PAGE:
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Winners of IOM-NAE 'Go Viral to Improve Health' Announced; Collegiate Challenge Showcases Innovative Apps
WASHINGTON -- A team of students from Texas A&M University who created a new mobile app called H-Radar, which tracks and reports nearby infectious diseases, won first place and a $10,000 prize in this year's "Go Viral to Improve Health: IOM-NAE Health Data Collegiate Challenge." A team of students from the University of California, Los Angeles; Massachusetts Institute of Technology; Harvard University; and University of Medicine and Dentistry of New Jersey won second place, while a team from the University of Iowa took third.
Thirty-nine teams registered for the third nationwide collegiate challenge from the Institute of Medicine and the National Academy of Engineering. The annual contest calls on undergraduate and graduate students to use health data to design web-based or mobile applications that take on pressing health issues and provide active solutions. The challenge promotes interdisciplinary research and encourages students pursuing degrees in health professions, engineering, computer sciences, or related fields to work together.
H-Radar is a cross-platform app that utilizes anonymous health data, a cell phone's global positioning system, and real-time notifications to allow people to link to information and report infectious diseases and symptoms. Its developers are Che-Hao Chen, Chien-An Chen, Szu-Wei Wang, Vincent Chun-Wen Chen, and Jia-Hao Fan. Their winning app can be explored at http://h-radar.org/index.php.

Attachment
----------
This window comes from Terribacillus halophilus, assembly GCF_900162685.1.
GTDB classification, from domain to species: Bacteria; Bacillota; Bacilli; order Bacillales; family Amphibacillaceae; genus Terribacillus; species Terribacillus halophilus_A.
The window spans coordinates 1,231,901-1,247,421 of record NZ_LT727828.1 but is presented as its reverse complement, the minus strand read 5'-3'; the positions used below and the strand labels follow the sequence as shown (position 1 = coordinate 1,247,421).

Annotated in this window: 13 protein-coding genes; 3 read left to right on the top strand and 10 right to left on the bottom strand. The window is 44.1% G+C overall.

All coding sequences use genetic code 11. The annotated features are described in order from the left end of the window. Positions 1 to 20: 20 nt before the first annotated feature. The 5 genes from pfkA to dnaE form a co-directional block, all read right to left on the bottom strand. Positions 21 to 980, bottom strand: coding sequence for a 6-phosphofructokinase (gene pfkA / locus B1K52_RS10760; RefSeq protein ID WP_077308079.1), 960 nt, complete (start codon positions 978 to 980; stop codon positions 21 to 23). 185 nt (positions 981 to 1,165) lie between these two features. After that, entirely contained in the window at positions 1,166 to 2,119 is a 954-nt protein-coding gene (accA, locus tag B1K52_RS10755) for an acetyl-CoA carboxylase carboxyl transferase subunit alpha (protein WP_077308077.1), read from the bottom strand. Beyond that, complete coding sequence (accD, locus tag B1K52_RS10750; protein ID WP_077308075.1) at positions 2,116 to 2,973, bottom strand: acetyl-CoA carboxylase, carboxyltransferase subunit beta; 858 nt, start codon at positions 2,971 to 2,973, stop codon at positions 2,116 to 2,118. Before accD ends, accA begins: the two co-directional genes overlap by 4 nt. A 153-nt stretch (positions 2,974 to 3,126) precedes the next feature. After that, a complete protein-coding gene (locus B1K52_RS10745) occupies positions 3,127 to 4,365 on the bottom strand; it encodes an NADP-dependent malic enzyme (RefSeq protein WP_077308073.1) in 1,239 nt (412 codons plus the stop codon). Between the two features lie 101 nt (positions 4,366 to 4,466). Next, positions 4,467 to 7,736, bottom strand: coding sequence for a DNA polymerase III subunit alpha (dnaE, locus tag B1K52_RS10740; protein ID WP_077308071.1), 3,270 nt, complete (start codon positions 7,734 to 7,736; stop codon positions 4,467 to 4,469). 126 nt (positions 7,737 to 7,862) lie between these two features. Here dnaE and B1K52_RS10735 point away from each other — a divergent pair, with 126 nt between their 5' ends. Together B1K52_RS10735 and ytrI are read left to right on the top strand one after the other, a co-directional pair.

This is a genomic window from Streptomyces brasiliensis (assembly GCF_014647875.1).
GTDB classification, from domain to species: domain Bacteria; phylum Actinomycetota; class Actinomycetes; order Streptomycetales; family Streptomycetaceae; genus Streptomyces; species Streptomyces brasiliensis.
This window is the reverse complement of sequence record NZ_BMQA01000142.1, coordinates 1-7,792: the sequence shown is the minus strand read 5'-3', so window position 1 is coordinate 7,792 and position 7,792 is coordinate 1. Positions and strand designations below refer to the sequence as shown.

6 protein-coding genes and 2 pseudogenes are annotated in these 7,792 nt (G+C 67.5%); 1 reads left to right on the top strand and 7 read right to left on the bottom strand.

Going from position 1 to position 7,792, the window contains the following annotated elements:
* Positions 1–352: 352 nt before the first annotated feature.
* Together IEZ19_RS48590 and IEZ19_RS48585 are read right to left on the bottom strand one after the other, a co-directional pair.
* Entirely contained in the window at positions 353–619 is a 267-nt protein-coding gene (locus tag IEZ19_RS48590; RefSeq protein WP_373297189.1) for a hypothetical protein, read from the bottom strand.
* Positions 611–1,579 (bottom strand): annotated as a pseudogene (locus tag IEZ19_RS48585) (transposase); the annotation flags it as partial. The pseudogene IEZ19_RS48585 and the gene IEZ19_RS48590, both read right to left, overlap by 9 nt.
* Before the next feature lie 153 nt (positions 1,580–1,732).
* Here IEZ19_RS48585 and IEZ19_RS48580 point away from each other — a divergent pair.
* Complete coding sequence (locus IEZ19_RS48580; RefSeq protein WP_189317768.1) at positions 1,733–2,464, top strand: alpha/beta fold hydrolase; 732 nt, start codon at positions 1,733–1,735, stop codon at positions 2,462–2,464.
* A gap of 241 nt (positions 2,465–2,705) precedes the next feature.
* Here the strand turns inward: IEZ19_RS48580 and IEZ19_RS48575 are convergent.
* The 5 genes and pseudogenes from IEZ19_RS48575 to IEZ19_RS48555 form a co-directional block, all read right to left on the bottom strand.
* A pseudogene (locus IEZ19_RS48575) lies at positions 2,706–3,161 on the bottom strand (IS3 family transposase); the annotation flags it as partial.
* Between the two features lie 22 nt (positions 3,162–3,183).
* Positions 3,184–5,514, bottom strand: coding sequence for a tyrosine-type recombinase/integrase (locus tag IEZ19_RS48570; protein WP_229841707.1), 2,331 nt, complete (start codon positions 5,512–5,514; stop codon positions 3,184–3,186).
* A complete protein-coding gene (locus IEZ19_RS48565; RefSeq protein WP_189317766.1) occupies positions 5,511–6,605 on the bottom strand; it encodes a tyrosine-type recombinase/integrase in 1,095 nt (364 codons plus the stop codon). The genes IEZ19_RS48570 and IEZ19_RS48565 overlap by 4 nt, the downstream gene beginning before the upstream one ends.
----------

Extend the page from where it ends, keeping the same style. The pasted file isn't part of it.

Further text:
ZeNan Chang, Chi Feng, Allen Lin, Sourav Sinha, and Helena Zhang won second place and a $5,000 prize for their mobile app Flu-Trackr, which displays knowledge about flu vaccinations and outbreaks. The app offers a flu-trend monitor, vaccine center locator, and an interactive tool to track your vaccination records. Watch a demo of the team’s app at http://bit.ly/10i3DV9.
Third place and a $3,000 prize went to Nicolas Aguilar, Lucas Johnson, Anthony Pham, Kelsey Smithart, and Michael Tiedman for SafePlace, an app intended to make users more aware of the chemicals and associated hazards that may be in their surroundings. The app features an interactive tool to help with preventative measures and provides users with direct access to the American Association of Poison Control Centers. View a demo of the app at http://bit.ly/198eiCd.
"The apps developed by this year's winners demonstrate how data can be harnessed in innovative and user-friendly ways to identify health problems and create solutions that make a difference," said IOM President Harvey V. Fineberg.
"These students have developed applications that directly improve our quality of life," said NAE President Charles M. Vest. "Their achievements showcase the power of interdisciplinary research and the impact that engineering has on the health of our nation."
The prizes for this year's challenge winners were supported by a generous $15,000 gift from the Heritage Provider Network (HPN) and Richard Merkin, the president and CEO of HPN. "We are proud to once again have sponsored the Go Viral prize together with the National Academy of Engineering and Institute of Medicine, which incentivizes our nation's best and brightest college students to band together to solve health care challenges facing our country," Merkin said.
The Institute of Medicine and National Academy of Engineering along with the National Academy of Sciences and National Research Council make up the National Academies. They are private, nonprofit institutions that provide science, technology, and health policy advice under a congressional charter. For more information, visit http://national-academies.org.
Jennifer Walsh, Senior Media Relations Officer, Institute of Medicine
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Nicole Flores, Program Associate for Media/Public Relations, National Academy of Engineering